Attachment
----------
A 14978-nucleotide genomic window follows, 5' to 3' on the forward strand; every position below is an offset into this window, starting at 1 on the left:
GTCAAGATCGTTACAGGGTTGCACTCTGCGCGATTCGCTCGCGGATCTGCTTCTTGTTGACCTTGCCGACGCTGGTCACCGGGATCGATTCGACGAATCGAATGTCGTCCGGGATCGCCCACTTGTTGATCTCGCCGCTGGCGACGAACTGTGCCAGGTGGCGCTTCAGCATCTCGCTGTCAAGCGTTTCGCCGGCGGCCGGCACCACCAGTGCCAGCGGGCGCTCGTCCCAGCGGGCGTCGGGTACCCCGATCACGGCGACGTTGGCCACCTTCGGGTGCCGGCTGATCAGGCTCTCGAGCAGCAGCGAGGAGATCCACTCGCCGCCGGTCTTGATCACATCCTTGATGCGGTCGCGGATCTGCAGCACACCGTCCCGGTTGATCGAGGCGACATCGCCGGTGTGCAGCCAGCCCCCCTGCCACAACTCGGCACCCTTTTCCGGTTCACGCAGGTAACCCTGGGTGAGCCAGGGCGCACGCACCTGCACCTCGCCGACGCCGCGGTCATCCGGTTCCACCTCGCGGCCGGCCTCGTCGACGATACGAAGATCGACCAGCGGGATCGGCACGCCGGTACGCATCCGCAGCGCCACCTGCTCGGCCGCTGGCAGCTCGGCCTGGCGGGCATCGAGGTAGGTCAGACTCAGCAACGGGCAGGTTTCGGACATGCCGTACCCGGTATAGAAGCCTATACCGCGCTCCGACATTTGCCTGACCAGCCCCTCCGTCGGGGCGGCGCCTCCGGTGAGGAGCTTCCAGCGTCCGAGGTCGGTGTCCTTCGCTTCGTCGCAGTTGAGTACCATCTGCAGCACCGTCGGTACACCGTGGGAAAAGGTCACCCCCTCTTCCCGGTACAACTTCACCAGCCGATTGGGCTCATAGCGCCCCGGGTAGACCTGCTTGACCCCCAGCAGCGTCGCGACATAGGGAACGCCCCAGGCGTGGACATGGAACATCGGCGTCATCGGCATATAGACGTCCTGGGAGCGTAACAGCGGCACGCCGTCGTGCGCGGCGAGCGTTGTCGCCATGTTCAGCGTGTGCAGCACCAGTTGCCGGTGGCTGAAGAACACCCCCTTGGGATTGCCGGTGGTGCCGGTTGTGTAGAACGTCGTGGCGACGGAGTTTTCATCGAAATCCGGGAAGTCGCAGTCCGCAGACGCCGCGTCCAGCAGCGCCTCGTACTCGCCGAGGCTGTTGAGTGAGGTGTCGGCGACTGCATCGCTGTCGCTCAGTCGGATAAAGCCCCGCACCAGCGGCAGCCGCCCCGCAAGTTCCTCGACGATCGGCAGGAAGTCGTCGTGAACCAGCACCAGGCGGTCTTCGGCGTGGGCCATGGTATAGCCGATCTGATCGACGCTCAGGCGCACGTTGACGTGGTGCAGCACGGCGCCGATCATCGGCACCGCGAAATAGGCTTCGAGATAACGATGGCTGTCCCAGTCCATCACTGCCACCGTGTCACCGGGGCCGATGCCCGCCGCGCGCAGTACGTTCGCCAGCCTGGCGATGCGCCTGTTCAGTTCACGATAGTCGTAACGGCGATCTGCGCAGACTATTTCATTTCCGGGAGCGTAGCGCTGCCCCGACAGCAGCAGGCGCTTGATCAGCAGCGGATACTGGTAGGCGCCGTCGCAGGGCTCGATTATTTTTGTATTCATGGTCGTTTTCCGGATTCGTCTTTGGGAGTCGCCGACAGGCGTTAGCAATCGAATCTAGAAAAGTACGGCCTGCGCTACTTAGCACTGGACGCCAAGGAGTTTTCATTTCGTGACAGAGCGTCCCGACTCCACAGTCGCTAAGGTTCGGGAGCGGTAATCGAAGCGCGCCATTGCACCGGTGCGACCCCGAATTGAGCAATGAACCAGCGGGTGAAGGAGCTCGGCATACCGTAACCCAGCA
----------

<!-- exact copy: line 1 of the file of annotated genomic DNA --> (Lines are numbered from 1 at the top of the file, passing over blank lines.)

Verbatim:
A 14978-nucleotide genomic window follows, 5' to 3' on the forward strand; every position below is an offset into this window, starting at 1 on the left: